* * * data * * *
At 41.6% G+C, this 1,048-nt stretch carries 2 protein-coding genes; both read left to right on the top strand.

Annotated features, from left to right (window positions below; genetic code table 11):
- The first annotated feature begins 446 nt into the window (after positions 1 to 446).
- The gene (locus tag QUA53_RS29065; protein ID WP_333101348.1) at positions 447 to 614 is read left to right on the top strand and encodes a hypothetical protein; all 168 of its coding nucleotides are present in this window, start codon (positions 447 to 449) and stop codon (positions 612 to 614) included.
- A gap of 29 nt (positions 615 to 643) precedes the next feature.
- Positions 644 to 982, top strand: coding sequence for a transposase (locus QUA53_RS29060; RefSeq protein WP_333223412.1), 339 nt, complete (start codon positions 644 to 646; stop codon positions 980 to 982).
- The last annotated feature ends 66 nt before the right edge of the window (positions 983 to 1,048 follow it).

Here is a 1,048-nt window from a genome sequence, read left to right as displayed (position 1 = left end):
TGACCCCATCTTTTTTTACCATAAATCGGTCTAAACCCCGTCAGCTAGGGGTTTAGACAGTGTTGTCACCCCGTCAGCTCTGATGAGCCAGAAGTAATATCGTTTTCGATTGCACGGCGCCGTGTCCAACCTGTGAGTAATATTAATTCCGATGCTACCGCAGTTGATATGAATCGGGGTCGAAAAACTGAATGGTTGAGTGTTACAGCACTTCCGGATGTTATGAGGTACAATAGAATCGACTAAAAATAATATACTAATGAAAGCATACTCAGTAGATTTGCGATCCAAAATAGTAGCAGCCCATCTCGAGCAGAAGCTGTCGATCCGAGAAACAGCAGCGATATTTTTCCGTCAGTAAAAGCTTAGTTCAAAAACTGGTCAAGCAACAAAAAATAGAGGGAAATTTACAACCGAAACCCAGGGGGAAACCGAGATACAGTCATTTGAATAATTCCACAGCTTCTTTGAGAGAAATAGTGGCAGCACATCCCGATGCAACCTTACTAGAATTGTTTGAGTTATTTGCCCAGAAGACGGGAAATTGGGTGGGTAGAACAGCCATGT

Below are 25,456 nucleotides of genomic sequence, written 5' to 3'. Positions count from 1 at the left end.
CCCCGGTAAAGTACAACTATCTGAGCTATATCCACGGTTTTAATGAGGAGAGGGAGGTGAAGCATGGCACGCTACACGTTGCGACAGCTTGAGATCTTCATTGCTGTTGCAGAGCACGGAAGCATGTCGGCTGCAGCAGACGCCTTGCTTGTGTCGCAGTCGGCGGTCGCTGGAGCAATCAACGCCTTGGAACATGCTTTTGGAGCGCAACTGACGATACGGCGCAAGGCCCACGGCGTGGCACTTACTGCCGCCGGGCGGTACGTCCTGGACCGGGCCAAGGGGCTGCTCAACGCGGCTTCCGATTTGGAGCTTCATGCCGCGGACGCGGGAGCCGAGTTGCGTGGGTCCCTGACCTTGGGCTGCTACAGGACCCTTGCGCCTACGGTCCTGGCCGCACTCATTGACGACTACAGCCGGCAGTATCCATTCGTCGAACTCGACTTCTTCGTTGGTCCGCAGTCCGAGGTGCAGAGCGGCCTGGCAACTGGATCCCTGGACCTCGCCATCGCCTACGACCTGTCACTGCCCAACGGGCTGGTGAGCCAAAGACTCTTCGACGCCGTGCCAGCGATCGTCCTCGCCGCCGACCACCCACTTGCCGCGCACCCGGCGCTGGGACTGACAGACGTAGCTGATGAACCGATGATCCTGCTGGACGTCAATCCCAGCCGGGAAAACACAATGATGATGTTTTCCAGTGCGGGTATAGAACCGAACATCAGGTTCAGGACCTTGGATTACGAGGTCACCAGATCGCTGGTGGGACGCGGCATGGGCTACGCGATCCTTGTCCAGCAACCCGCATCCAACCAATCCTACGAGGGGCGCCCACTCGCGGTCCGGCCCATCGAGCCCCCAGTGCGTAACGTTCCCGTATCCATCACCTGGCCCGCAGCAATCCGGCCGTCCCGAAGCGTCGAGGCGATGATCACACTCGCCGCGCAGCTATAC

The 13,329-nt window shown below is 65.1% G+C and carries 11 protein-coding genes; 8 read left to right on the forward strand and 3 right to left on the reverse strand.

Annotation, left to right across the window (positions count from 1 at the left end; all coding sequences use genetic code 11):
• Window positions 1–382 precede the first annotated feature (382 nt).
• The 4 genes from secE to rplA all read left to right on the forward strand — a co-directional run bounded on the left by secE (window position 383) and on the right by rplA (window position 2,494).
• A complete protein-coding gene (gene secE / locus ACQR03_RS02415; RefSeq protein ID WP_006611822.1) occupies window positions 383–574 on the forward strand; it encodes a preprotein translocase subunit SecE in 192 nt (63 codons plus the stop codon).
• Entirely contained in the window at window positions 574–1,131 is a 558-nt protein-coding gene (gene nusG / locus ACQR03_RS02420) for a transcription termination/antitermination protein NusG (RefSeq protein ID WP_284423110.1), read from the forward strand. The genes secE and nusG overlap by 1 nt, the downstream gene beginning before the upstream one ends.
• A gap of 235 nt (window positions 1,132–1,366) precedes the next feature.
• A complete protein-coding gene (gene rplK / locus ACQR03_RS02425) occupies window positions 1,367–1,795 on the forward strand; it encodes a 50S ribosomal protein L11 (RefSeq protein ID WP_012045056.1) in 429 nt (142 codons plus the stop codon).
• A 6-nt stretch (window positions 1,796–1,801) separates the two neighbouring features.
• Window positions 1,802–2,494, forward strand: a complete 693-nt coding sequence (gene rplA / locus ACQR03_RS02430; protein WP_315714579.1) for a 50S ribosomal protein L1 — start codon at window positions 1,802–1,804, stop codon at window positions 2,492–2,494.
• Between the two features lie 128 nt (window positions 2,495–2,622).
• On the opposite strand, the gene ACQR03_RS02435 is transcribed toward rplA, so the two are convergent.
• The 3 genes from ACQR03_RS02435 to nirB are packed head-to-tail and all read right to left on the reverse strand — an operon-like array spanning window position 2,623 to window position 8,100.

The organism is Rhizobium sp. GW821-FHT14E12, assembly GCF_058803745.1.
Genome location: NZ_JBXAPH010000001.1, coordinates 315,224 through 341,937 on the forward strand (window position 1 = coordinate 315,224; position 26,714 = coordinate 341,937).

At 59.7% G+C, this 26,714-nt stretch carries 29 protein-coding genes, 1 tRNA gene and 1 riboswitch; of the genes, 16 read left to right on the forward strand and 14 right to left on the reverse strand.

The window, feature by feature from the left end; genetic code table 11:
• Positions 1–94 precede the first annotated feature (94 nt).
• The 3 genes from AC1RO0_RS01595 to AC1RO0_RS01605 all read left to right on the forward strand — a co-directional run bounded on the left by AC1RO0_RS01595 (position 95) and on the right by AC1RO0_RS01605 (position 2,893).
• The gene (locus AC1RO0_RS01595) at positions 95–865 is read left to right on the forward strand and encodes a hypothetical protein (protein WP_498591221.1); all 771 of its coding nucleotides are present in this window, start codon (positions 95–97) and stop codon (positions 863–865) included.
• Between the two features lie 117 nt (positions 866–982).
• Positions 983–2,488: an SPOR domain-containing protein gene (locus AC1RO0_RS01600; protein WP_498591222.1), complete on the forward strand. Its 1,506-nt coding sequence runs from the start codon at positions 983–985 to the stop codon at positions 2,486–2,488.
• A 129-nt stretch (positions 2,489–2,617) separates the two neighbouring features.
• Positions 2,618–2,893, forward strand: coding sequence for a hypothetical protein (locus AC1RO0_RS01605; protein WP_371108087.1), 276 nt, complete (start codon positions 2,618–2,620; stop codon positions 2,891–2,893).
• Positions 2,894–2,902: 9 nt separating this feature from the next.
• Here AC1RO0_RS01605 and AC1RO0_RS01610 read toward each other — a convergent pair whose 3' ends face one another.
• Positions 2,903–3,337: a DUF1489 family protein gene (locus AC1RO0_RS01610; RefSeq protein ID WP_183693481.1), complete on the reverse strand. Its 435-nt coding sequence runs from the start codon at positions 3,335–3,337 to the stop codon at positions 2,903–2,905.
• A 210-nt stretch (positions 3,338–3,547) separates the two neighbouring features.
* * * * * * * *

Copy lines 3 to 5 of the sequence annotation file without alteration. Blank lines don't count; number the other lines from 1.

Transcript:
- The first annotated feature begins 446 nt into the window (after positions 1 to 446).
- The gene (locus tag QUA53_RS29065; protein ID WP_333101348.1) at positions 447 to 614 is read left to right on the top strand and encodes a hypothetical protein; all 168 of its coding nucleotides are present in this window, start codon (positions 447 to 449) and stop codon (positions 612 to 614) included.
- A gap of 29 nt (positions 615 to 643) precedes the next feature.